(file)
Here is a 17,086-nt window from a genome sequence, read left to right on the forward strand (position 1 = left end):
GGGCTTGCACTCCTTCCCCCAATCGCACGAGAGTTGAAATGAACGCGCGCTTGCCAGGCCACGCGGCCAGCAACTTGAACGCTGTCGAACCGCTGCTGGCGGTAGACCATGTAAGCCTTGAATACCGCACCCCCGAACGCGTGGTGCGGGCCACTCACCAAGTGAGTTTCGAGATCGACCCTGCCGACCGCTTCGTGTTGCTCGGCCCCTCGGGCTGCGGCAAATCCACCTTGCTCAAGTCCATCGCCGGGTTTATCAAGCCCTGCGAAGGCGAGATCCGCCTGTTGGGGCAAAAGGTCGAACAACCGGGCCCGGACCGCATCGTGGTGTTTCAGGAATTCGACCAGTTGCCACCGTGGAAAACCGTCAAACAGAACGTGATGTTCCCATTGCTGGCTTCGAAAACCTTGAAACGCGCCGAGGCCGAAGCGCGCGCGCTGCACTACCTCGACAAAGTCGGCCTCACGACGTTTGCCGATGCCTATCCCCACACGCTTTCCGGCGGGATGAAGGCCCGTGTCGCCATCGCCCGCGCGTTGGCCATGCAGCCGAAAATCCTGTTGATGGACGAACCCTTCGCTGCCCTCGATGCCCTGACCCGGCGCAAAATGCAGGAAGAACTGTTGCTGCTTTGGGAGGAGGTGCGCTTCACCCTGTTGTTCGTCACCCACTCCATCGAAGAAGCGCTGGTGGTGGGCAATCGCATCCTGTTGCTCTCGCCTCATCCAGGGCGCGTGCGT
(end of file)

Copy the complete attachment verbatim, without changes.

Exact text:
Here is a 17,086-nt window from a genome sequence, read left to right on the forward strand (position 1 = left end):
GGGCTTGCACTCCTTCCCCCAATCGCACGAGAGTTGAAATGAACGCGCGCTTGCCAGGCCACGCGGCCAGCAACTTGAACGCTGTCGAACCGCTGCTGGCGGTAGACCATGTAAGCCTTGAATACCGCACCCCCGAACGCGTGGTGCGGGCCACTCACCAAGTGAGTTTCGAGATCGACCCTGCCGACCGCTTCGTGTTGCTCGGCCCCTCGGGCTGCGGCAAATCCACCTTGCTCAAGTCCATCGCCGGGTTTATCAAGCCCTGCGAAGGCGAGATCCGCCTGTTGGGGCAAAAGGTCGAACAACCGGGCCCGGACCGCATCGTGGTGTTTCAGGAATTCGACCAGTTGCCACCGTGGAAAACCGTCAAACAGAACGTGATGTTCCCATTGCTGGCTTCGAAAACCTTGAAACGCGCCGAGGCCGAAGCGCGCGCGCTGCACTACCTCGACAAAGTCGGCCTCACGACGTTTGCCGATGCCTATCCCCACACGCTTTCCGGCGGGATGAAGGCCCGTGTCGCCATCGCCCGCGCGTTGGCCATGCAGCCGAAAATCCTGTTGATGGACGAACCCTTCGCTGCCCTCGATGCCCTGACCCGGCGCAAAATGCAGGAAGAACTGTTGCTGCTTTGGGAGGAGGTGCGCTTCACCCTGTTGTTCGTCACCCACTCCATCGAAGAAGCGCTGGTGGTGGGCAATCGCATCCTGTTGCTCTCGCCTCATCCAGGGCGCGTGCGT